BANGOR, Maine — Voters returned incumbent David Nealley to the City Council and elected political newcomer Sarah Nichols as well as former state lawmaker Joe Perry on Tuesday in a seven-way battle for three council seats.

The election results likely mean the death of Councilor Joe Baldacci’s proposed ordinance to raise the minimum wage in Bangor to $8.25 per hour on Jan. 1 with future wage hikes to follow.

The council is slated to consider that issue on Nov. 23, but with sitting councilors in a 3-3 tie on the issue prior to the election, only Nichols has expressed support for the wage hike.

Nealley opposed the local minimum wage in an interview late last month, and Perry said he was “highly skeptical” it could work in Bangor.

Nichols and Megan “Meg” Shorette were the only two candidates who openly supported the local minimum wage hike. Shorette came in fourth in the race, approximately 164 votes behind Nealley, according to unofficial results.

A proposed compromise ordinance that would raise the local minimum wage only if a statewide minimum-wage referendum proposed by the Maine People’s Alliance fails is still on the table, but has only been discussed at the committee level.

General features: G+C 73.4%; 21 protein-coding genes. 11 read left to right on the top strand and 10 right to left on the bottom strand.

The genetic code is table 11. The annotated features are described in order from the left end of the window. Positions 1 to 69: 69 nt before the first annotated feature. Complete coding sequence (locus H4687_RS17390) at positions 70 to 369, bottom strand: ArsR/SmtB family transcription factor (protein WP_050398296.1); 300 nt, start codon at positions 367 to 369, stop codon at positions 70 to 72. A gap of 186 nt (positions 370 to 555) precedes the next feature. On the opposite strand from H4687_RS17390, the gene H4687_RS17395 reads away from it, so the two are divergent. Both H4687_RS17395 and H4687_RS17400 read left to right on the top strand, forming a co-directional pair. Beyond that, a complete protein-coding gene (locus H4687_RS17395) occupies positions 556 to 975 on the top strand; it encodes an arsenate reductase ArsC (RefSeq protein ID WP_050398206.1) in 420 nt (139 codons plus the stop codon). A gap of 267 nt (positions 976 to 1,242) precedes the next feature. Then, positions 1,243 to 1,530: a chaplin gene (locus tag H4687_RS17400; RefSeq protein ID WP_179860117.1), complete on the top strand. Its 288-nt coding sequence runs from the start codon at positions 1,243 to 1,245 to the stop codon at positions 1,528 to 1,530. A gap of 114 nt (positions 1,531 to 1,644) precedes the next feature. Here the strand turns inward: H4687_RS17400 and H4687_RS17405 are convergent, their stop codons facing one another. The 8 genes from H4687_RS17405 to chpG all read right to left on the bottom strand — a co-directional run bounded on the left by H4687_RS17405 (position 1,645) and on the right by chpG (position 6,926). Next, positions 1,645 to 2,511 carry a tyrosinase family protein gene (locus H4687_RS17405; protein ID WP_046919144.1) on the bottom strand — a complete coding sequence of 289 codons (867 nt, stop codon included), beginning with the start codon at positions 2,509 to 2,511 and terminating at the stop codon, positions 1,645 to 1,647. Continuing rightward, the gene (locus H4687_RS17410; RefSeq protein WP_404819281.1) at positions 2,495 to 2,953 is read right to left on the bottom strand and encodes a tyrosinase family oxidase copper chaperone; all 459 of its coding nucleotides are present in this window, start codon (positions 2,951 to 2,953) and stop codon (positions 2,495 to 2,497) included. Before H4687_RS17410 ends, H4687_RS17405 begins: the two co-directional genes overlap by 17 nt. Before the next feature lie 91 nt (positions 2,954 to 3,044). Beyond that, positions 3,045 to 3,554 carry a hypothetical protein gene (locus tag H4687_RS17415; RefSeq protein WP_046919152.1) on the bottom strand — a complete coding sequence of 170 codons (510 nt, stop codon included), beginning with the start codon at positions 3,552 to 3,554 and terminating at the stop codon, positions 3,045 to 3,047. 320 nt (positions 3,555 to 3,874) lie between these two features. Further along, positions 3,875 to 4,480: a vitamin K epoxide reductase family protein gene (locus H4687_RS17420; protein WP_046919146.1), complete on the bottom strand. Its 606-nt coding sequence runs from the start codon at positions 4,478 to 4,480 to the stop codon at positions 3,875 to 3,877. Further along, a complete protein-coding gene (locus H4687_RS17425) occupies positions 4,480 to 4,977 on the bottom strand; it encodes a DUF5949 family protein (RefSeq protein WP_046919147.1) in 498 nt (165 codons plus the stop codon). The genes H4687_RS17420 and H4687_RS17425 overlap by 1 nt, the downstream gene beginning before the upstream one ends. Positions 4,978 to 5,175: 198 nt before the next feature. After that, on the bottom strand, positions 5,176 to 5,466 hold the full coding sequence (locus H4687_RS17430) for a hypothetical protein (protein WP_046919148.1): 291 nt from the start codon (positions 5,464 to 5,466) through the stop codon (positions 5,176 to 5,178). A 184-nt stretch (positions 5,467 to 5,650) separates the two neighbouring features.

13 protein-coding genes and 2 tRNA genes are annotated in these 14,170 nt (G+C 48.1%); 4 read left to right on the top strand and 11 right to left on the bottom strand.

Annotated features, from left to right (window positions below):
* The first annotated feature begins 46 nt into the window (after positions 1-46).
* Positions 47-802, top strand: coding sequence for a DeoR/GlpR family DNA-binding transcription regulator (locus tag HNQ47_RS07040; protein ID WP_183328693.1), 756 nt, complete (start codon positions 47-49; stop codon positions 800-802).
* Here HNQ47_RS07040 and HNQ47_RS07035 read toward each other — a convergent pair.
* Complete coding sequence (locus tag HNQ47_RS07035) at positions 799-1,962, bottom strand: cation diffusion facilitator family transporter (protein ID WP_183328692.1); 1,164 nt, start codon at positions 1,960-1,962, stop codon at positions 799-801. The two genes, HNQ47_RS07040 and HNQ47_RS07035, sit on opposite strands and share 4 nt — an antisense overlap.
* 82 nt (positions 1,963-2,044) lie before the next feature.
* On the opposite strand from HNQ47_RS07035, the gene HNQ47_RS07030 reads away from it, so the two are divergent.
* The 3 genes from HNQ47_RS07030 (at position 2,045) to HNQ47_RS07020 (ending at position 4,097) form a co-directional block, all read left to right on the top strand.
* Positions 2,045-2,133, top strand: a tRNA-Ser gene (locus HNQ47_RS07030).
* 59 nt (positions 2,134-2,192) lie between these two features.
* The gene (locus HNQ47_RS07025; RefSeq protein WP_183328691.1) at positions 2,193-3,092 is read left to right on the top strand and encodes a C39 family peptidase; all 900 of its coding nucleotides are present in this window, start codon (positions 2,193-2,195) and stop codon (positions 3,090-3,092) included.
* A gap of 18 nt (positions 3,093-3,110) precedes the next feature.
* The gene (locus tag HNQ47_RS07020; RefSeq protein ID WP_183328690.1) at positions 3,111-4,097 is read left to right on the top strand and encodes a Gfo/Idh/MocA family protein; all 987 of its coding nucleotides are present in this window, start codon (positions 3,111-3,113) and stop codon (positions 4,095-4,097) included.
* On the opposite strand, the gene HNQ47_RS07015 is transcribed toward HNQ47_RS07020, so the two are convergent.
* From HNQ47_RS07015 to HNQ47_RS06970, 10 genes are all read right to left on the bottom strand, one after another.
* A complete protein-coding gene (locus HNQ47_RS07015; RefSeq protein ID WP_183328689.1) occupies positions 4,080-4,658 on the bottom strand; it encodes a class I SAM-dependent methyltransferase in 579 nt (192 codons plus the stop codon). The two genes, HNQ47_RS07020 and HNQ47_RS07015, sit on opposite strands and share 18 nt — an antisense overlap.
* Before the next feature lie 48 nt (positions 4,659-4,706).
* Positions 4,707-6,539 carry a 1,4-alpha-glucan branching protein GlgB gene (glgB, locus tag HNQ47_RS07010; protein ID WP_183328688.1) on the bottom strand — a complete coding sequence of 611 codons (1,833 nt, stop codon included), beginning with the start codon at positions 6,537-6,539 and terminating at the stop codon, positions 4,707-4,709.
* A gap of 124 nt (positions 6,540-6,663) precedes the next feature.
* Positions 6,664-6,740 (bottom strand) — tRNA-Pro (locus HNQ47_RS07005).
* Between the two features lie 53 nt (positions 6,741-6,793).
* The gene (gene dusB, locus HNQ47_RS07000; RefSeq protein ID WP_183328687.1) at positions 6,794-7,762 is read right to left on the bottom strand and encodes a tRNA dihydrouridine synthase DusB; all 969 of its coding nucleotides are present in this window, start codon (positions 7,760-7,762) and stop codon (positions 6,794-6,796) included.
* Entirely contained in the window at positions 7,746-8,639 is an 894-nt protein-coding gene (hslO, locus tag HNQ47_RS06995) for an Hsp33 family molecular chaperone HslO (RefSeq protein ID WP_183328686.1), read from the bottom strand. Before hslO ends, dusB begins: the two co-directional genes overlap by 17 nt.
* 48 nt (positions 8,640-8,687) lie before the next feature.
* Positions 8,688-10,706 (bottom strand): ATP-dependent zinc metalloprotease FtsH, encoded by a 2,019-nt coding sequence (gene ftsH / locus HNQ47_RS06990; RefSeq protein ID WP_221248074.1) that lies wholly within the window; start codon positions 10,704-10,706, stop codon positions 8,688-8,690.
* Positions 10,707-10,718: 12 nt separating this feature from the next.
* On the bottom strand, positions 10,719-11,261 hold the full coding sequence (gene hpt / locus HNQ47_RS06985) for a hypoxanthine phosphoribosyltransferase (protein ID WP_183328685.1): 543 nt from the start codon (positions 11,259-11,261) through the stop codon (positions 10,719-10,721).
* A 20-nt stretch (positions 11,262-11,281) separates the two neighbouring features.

That ordinance stands a better chance of passing. Nichols said Monday night she will continue pushing for a minimum wage hike in Bangor and Perry said he may support the compromise proposal.

The proposal, authored by Councilor Josh Plourde, would raise the minimum wage to $9 per hour in 2017 with future wage hikes to follow.

The new council will meet at 10 a.m. Monday for a swearing-in ceremony and to elect the council chair for the next year. Nealley, Nichols and Perry all have said they have no interest in the position.

Nealley, 54, was the only incumbent to seek re-election this year. A longtime Bangor businessman who is now publisher of Maine Seniors magazine, he ran on a platform that touted his experience and called for continued improvements to city infrastructure without undue tax increases.

Nichols, 25, who serves as development coordinator for St. Joseph Healthcare in Bangor, ran a campaign that supported the issue of a local minimum wage as a means to provide a livable wage as well as expanded hours for the region’s public transportation system.

She is now the only woman on the council.

Perry, 49, served 14 years in the Maine Legislature until he lost re-election to the Maine Senate in 2010. He owns Garland Street Market in Bangor.

He came as a late entry to the race, vowing to use his legislative experience to avoid gridlock on the council as well as fight attempts by state lawmakers to force municipalities to make tough budget cuts by slashing programs like revenue sharing.

In the three-way race for two open school committee seats, voters elected Brian Doore and Jennifer DeGroff. David Sturm placed third.

Follow Evan Belanger on Twitter at @evanbelanger.